Calandrinia named after Jean-Louis Calandrini (1703-1758), a Swiss scientist, professor of mathematics and philosophy. Volubilis from Latin meaning to turn, revolve or twine; alluding to the species twining habit.
Distribution and status
Found in the eastern central part of South Australia, growing in Atriplex vesicaria shrublands. Also found in New South Wales and Victoria. Native. Rare in South Australia. Uncommon in the other states.
Herbarium regions: Gairdner-Torrens, Flinders Ranges, Eastern, Eyre Peninsula, Murray, Southern Lofty
NRM regions: Adelaide and Mount Lofty Ranges, Eyre Peninsula, South Australian Arid Lands, South Australian Murray-Darling Basin
AVH map: SA distribution map (external link)
Spreading to erect annual herb with thickened tap root and twining flowering stems to 30 cm long. Leaves mostly basal with very few on lower parts of flower stems; sessile, lanceolate to oblanceolate to 5.5 cm long and 1 cm wide, fat and fleshy. Inflorescence loose panicles on long twining stem with pale pink flowers. Flowering between September and October. Fruits are red-brown narrow-ovoid capsule to 7.5 mm long with 3-valves and about twice as long as the sepals. Seeds are dark red-brown reniform-ovoid seed to 0.7 mm long and 0.6 mm wide with distinctive tuberculate surface. Seed embryo type is peripheral.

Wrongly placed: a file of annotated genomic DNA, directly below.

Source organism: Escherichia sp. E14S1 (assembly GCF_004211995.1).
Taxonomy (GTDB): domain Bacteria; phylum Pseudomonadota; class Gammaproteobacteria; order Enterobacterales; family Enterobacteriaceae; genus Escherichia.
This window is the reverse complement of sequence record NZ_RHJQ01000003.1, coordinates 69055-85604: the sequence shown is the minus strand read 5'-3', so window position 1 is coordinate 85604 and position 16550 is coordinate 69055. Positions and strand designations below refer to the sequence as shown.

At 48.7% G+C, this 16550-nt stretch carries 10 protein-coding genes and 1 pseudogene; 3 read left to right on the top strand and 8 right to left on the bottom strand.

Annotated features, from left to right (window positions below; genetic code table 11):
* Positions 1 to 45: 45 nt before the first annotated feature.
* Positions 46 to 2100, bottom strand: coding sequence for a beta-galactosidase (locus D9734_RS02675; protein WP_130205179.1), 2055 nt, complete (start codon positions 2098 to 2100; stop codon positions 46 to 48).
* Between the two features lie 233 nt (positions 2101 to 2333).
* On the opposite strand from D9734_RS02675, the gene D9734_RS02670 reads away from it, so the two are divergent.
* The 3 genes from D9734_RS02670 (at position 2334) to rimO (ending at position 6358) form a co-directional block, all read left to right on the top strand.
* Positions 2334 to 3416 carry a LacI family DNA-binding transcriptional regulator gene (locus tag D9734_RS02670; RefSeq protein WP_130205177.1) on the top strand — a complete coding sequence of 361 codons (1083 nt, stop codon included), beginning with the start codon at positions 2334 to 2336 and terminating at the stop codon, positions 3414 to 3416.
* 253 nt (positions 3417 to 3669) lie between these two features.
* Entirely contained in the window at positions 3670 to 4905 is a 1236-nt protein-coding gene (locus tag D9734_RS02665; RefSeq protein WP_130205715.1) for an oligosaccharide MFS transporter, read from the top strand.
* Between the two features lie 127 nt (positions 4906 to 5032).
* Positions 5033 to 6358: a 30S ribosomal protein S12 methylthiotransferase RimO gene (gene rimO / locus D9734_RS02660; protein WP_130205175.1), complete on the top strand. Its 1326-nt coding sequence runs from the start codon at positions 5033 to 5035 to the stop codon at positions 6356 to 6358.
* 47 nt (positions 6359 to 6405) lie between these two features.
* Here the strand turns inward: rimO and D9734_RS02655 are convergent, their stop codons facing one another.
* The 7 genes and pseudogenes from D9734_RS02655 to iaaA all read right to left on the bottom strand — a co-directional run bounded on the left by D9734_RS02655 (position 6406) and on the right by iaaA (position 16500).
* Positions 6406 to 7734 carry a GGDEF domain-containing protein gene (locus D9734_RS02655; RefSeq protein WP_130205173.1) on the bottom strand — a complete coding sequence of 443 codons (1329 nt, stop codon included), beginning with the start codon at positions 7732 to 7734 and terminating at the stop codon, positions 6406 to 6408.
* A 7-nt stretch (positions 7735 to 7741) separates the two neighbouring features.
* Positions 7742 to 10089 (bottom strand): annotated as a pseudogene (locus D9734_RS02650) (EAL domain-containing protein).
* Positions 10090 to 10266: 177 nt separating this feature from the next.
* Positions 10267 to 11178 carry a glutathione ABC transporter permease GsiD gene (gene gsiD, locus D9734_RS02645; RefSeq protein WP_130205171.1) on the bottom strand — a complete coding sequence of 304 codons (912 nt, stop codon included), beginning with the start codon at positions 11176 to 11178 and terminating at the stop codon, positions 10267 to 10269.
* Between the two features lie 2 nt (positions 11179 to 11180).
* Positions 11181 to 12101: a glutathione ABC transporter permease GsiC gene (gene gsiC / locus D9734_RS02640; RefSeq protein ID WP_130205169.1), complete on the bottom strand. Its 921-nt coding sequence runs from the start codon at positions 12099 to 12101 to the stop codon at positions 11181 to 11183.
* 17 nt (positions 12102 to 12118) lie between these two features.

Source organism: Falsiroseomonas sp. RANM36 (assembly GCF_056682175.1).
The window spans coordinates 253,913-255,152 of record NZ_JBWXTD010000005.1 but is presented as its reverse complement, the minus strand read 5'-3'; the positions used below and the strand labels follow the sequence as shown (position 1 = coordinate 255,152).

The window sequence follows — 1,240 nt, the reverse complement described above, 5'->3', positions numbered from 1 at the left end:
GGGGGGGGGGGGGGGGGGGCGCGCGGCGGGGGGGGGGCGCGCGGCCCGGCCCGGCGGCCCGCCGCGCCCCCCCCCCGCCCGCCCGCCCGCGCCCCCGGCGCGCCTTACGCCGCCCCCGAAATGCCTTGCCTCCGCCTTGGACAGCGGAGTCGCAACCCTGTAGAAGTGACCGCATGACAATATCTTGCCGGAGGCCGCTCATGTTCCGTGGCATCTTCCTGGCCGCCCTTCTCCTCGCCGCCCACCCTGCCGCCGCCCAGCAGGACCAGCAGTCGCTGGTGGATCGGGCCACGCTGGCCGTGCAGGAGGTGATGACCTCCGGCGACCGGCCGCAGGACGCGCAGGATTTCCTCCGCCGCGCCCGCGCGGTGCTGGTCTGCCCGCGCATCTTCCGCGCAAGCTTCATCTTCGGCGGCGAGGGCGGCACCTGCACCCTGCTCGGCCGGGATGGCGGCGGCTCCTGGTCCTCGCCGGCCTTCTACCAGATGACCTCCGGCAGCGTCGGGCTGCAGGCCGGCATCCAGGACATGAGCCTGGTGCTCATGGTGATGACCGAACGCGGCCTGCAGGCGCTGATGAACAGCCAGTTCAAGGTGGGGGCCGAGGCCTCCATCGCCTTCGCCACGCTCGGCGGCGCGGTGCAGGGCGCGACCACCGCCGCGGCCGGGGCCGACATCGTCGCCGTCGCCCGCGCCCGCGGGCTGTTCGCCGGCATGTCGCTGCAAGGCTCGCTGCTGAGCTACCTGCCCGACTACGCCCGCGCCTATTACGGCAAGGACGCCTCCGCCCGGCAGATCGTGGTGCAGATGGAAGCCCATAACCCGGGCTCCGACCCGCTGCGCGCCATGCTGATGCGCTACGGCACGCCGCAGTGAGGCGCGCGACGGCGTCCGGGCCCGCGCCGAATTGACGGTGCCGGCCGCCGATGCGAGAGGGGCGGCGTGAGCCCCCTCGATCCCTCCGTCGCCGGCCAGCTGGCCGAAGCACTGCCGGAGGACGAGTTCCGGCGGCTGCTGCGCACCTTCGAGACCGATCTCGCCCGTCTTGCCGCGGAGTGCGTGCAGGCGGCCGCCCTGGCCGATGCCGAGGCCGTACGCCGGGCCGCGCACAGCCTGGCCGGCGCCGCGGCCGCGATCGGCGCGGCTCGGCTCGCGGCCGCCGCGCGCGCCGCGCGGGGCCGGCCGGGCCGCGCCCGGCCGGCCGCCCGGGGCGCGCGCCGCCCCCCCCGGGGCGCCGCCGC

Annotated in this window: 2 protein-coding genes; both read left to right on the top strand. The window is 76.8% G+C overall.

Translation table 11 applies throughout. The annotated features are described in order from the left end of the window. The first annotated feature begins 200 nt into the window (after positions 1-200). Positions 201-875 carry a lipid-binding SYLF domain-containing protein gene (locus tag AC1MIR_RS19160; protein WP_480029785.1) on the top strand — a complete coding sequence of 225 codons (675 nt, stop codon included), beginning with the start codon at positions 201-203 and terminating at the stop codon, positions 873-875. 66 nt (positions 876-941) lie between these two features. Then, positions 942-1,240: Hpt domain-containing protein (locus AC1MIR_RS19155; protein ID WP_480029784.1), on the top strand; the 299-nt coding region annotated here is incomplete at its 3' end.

Seed collection and propagation
Collect seeds between October and December. Collect mature capsules, those that are turning a red-brown colour and contain dark seeds. Place the capsules in a tray and leave to dry for one to two weeks. Then rub the capsules gently by hand to dislodge the seeds. Use a sieve to separate the unwanted material. Store the seeds with a desiccant such as dried silica beads or dry rice, in an air tight container in a cool and dry place.